I list if I am expecting a phone call from my children or grandchildren here in Baltimore or from Northern Virginia. I list how many days it will be to we get back to our ballroom dancing from having been in this automobile accident on June 18th, 2008. I list all of these that may seem innocuous to some but are important to me as accomplishments. I then try to list my anxieties for that day and I have found that when I list the accomplishments first, they are surely longer in length and worth more than the anxieties.


A friend in California with a good attitude at age eighty something lists (when I told her about the A and A list of mine) that she got up and is alive and knows it... Cute.

So anxieties can be replaced by accomplishments and accomplishments can overcome the usual anxieties and the only thing we can fear is the thought of fear itself.

Franklin D. Roosevelt (FDR) was in a wheelchair. This was kept from the public for a long time and since there was no television sets in those days, we did not see him daily on the tube and when we saw him in the movie news we saw him sitting and it did not occur to us as kids or even to the adults that he was in a wheelchair. They did not want the public to be aware of this thinking that this handicap would hinder our belief in him especially in wartime.

Of course things are so different now sixty some years later because we see everything momentarily on the TV and therefore we are used to athletes without legs competing in the Special Olympics for swimmers. I have seen a blind woman dance in a competition way back in 1980 or so in Florida and no one knew it until she won her trophies with her teacher leading her and we did not even notice it. I have seen a spastic boy dance with his teacher and held himself so erect and did well because of the encouragement of the pro teacher and the way she taught him. When he walked he was stooped over and shaky, when he danced he was marvelous.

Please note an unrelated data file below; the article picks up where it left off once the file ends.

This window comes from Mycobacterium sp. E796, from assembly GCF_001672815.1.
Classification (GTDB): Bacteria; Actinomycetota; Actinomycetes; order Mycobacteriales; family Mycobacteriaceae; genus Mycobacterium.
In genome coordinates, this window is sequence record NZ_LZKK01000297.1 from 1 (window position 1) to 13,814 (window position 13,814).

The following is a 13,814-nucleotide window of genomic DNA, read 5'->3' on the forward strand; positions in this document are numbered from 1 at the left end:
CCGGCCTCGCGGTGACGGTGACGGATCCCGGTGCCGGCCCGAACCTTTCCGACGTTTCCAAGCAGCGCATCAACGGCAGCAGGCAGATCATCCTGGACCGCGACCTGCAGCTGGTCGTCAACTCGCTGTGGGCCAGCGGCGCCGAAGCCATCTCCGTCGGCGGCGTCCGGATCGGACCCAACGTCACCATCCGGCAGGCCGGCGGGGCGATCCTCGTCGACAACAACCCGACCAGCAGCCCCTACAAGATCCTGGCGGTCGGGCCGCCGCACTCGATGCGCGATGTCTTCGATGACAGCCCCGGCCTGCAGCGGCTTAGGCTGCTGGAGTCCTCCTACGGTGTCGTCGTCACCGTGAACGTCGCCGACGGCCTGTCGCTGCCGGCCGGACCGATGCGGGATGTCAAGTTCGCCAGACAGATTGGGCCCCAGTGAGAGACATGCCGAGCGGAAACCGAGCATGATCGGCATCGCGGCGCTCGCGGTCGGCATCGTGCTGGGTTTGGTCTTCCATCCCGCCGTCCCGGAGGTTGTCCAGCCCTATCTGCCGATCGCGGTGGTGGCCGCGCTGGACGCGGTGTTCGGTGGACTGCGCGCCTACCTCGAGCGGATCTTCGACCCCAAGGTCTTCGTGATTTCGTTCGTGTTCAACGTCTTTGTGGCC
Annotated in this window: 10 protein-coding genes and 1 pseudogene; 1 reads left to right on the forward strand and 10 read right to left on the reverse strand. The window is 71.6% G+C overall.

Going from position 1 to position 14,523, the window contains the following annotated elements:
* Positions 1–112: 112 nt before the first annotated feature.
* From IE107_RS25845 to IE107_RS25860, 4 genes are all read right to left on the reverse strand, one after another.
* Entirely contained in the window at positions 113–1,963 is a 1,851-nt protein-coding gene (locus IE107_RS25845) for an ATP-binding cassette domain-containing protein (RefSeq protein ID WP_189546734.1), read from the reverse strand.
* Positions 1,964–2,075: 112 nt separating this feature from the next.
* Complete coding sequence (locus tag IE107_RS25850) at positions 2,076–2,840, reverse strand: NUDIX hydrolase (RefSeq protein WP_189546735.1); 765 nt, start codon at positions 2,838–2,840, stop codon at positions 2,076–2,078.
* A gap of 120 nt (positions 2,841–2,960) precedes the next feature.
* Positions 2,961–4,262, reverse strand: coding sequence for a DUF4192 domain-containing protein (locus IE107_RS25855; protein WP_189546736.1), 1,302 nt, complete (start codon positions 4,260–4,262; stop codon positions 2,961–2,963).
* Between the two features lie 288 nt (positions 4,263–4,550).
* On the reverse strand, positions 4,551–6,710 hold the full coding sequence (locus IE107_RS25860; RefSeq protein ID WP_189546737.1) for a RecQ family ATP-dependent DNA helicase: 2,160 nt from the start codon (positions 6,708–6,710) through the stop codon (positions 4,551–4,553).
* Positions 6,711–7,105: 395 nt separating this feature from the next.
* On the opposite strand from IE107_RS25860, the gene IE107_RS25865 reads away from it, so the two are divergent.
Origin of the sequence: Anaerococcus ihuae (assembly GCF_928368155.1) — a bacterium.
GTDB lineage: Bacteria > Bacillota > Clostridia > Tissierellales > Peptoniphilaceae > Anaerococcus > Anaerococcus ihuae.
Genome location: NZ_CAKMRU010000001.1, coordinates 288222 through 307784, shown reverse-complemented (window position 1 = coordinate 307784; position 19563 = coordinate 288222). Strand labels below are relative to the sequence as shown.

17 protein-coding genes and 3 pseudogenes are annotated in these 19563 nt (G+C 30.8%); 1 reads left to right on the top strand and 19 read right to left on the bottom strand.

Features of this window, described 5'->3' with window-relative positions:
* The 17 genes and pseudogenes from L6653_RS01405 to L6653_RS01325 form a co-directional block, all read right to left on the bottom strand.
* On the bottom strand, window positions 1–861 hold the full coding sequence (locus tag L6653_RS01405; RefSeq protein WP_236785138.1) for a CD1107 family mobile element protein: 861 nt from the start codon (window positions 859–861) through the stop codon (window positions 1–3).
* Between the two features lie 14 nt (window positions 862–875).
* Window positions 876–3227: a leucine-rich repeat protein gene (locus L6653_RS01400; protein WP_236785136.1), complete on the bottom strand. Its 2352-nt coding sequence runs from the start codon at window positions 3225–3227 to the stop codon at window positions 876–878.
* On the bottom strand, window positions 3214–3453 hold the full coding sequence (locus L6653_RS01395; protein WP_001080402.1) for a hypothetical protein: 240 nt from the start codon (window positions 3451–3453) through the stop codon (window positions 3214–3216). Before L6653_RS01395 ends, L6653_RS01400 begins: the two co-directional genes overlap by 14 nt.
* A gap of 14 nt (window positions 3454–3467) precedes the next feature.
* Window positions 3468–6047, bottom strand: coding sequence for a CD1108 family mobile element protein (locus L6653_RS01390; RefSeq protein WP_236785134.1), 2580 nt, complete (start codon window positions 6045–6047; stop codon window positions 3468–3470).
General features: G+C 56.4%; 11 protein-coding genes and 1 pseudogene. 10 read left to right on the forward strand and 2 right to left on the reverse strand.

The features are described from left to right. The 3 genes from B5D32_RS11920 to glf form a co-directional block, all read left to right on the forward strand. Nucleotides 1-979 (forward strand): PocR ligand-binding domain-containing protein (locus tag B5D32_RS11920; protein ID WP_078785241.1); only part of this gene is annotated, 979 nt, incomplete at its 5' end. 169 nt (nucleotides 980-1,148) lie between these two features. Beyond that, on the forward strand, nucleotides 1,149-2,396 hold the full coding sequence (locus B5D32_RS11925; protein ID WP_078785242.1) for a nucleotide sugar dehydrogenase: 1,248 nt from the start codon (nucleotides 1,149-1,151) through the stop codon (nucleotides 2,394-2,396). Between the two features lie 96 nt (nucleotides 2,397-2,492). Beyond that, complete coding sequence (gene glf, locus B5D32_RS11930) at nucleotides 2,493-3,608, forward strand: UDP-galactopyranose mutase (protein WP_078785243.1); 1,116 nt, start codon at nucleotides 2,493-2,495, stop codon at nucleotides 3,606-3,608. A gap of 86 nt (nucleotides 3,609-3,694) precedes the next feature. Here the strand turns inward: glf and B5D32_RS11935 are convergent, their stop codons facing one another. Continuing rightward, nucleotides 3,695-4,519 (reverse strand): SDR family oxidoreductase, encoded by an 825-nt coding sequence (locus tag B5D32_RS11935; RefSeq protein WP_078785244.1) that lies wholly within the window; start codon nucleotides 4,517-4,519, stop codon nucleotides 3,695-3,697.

So all of these fears we may and do have daily, weekly, yearly etc can be eliminated from our mind if we heed the slogan above. The only thing we have to fear is not only fear itself but what it can do to our mind and even our physical self.

I am not saying that there are not moments when we should be fearful but that when they arrive, we can think to ourselves that perhaps it is not as bad is we think and if we replace the fear thought with this-

Henry Ward Beecher (and I do not know who he really was, other than this saying) said
Fear is the soul’s signal for rallying and I think by this he really meant that our soul will
revive, renew and rebound and then we will eliminate the fear completely.

So if you feel fear, remember that the only thing you accomplish feeling the fear is to paralyze yourself with the fear and if you rally your mind into not giving into it, you will revive, renew and rebound and those are the three r’s to replace the f in fear. Your ear will be left to hear only accomplishments and the A and A will be yours to eliminate the first A and thrive on the second A which is ACCOMPLISHMENTS.Fear becomes ear and Voltaire said that the ear is the road to the heart and Moses Ezra said the ear is the gate to the mind. So the fear which we took away the f becomes the ear and the ear is our road to accomplishments because we hear only positive thoughts and no fear.

My physician assistant who I use in my internal medicine doctor’s office once told me that he cannot understand if I have a fear because of my strength. I said what does that mean and he said that a person like me (or you my dance readers) who can go forward and get on a dance floor and present their self either at social dancing or competition or showcasing before others is not fearful. They are strong people, so remember that all of you ballroom dancers, not only are you special because you dance you are full of inner and outer strength. So we are. So here is to Strength and that will rule out the word fear.

Elita Sohmer Clayman
Baltimore, Maryland
October 2008

Keep on Dancing 

 
   
 

Published by René Zgraggen
Montgomery, AL
renez@renez.com